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Coming Into His Own

by Staff Writer / Florida Panthers
Eminger has averaged 14:43 of ice time for the Panthers since coming over in the trade with Tampa. (Getty Images)
By Dave Joseph for floridapanthers.com


SUNRISE – When the Panthers acquired Steve Eminger last week from the Lightning, they obtained a young defenseman who led Tampa’s defense in assists and blocked shots and someone who can log 20 minutes a night.

They also added the third top defenseman from the draft class of 2002.

The Panthers, who drafted Jay Bouwmeester No. 3 in the ’02, traded with Phoenix for Keith Ballard (the No. 11 overall pick) in June and added Eminger (No. 12 overall) at last week’s trade deadline.

All were projected by Central Scouting to be puck-carrying defensemen with an offensive upside and all were expected to be top four defensemen. Seven years later, Central Scouting seems to have done a pretty good job with their projections.

Although all three have taken different paths to wind up with the Panthers during this playoff chase, Bouwmeester is an All-Star, Ballard has been a top four ‘D” here and in Phoenix, and Eminger has found his confidence and game in Tampa.

“For everybody it’s different,” said Ballard, referring to a defenseman’s progress in the NHL. “The biggest thing when you come in is adjusting, and some people have to change their game a bit. I was fortunate (in Phoenix) to be in a situation where I was allowed to keep playing the same role.”

Ballard spent two more seasons playing college hockey at Minnesota after being drafted by the Sabres before spending a year in the American Hockey League (AHL). It wasn’t until 2005 that Ballard made his NHL debut.

Immediately after being drafted, Bouwmeester was in a Panther uniform, playing the full 82 games his rookie season on a team that struggled with a 24-36-13-9 record. Bouwmeester’s offensive flair was stifled throughout his early seasons in Florida.

2002 NHL ENTRY DRAFT
TOP 15

Pick
Team
Name
Position
1
Columbus
Rick Nash
F
2
Atlanta
Kari Lehtonen
G
3
Florida
Jay Bouwmeester
D
4
Philadelphia
Joni Pitkanen
D
5
Pittsburgh
Ryan Whitney
D
6
Nashville
F
7
Anaheim
Joffrey Lupul
F
8
Minnnesota
Pierre-Marc Bouchard
F
9
Florida
Petr Taticek
F
10
Calgary
Eric Nystrom
F
11
Buffalo
Keith Ballard
D
12
Washington
Steve Eminger
D
13
Washington
Alexander Semin
F
14
Montreal
Christopher Higgins
 F
15
Edmonton
Jesse Niinimaki
F
           
Eminger, drafted by the Capitals, played only 17 games with the ‘Caps his rookie season before returning to juniors and winning the Memorial Cup with the Kitchener Rangers, who were coached by Panther coach Peter DeBoer and whose teammate included Gregory Campbell.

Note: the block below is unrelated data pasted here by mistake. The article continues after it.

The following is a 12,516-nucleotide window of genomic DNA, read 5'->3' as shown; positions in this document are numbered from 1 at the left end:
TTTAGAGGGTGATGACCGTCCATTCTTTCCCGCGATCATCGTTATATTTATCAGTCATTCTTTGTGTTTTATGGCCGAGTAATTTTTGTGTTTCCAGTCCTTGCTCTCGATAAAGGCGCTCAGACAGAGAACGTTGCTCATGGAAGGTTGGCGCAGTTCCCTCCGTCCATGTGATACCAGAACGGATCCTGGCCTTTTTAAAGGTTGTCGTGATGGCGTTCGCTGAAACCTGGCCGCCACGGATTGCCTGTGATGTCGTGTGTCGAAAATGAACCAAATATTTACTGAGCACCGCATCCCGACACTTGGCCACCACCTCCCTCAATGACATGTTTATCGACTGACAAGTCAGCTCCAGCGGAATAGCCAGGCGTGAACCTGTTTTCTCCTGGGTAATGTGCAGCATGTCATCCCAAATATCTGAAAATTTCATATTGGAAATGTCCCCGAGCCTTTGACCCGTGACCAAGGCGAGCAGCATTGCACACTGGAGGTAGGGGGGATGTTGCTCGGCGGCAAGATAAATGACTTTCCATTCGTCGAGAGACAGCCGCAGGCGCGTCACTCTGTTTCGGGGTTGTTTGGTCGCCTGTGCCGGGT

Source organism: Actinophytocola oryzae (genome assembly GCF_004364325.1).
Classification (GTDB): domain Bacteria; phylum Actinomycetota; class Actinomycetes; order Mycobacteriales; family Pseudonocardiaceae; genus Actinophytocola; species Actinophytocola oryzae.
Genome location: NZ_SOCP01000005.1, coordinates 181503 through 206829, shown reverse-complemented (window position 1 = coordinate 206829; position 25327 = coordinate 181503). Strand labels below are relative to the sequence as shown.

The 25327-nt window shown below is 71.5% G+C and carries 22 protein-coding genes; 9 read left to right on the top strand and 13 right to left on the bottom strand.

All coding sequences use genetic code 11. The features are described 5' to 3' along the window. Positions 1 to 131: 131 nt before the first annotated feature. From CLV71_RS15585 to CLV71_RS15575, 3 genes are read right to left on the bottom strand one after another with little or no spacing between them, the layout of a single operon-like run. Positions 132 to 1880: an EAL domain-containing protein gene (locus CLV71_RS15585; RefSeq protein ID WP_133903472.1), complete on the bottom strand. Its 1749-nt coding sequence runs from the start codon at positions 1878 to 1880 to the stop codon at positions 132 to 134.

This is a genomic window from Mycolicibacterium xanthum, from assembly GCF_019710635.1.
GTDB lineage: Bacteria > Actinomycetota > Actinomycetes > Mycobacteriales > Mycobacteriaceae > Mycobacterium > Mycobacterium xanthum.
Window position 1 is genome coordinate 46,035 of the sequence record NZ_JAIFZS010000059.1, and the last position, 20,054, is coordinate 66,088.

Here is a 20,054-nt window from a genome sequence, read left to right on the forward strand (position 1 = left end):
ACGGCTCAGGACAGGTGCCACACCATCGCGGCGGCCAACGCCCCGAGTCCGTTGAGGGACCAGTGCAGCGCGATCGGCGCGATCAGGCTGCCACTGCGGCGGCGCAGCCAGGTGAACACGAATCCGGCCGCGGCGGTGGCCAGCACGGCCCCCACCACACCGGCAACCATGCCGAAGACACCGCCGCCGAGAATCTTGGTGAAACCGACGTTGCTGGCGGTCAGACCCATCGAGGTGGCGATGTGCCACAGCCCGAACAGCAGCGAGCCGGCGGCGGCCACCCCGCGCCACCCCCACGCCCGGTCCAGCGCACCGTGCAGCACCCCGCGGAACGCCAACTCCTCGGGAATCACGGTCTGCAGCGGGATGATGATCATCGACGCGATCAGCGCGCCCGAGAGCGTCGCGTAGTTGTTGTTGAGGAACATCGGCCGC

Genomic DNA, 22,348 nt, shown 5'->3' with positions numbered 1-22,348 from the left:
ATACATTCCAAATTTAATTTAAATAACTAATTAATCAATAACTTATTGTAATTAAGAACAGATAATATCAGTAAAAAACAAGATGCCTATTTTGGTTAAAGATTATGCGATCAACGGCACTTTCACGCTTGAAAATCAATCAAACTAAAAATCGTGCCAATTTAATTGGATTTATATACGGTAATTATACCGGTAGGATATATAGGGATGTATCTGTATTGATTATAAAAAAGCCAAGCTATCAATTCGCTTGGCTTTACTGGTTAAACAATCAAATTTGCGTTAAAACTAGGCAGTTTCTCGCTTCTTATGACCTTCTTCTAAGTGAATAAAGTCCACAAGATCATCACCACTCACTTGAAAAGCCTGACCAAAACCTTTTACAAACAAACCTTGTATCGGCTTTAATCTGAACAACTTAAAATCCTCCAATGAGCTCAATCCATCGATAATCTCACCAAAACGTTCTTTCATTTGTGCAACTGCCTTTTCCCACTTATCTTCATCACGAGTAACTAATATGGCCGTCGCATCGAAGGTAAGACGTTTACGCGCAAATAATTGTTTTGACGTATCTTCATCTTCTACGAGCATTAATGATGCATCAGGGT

He split his time between Washington and the ‘Caps AHL affiliate in Portland in 2003-04 and then was caught in the Capitals rebuild. He played only 20 games last season in Washington, many times a healthy scratch, but found his game in Tampa this season after playing the first 12 games of the year in Philadelphia.

Eminger admitted last week he was excited about being acquired by a playoff contender. “The first thing that hit me was I’m in the playoff picture,” he said. “That wasn’t going to happen in Tampa. They were bringing up younger guys to develop.”

For Eminger, his move from juniors to the NHL has been as challenging as most young defensemen. Eminger said because of the “speed of the game and strength of the guys…you’re almost a step behind.”

“You come out of junior and you’re one of the faster players or, size wise, you’re stronger,” he said. “But, yeah, sometimes you do have to change. You have to make decisions a lot quicker. Instead of skating the puck you move it to your forwards and then join. You make the first pass, put it in the forwards hands, and then you have to kind of learn to be that second layer of attack. And you’re main job is to defend and be solid defensively.”

Most coaches would admit it takes defensemen longer to acclimate than forwards. Players echo that sentiment.

“Obviously, (Eminger) was drafted as a puck-moving guy,” said Campbell of his teammate. “They played him as a young, 18-year-old and I think that might have changed his game a tad because as a defenseman when you’re 18 it’s tough to play in this league.”

But with a number of injuries on the Tampa blue line, Eminger emerged as one of their leaders defensively. In 50 game in Tampa, Eminger had 19 assists (four goals). He’s also feeling more comfortable with his game.

“I feel more comfortable skating the puck,” he said. “When I look back at my first year to now, you want to handle the puck a lot more. Back then you didn’t have that confidence to handle it. You’d give it up quicker than now. There are situations where you’re handling the puck a lot more.”
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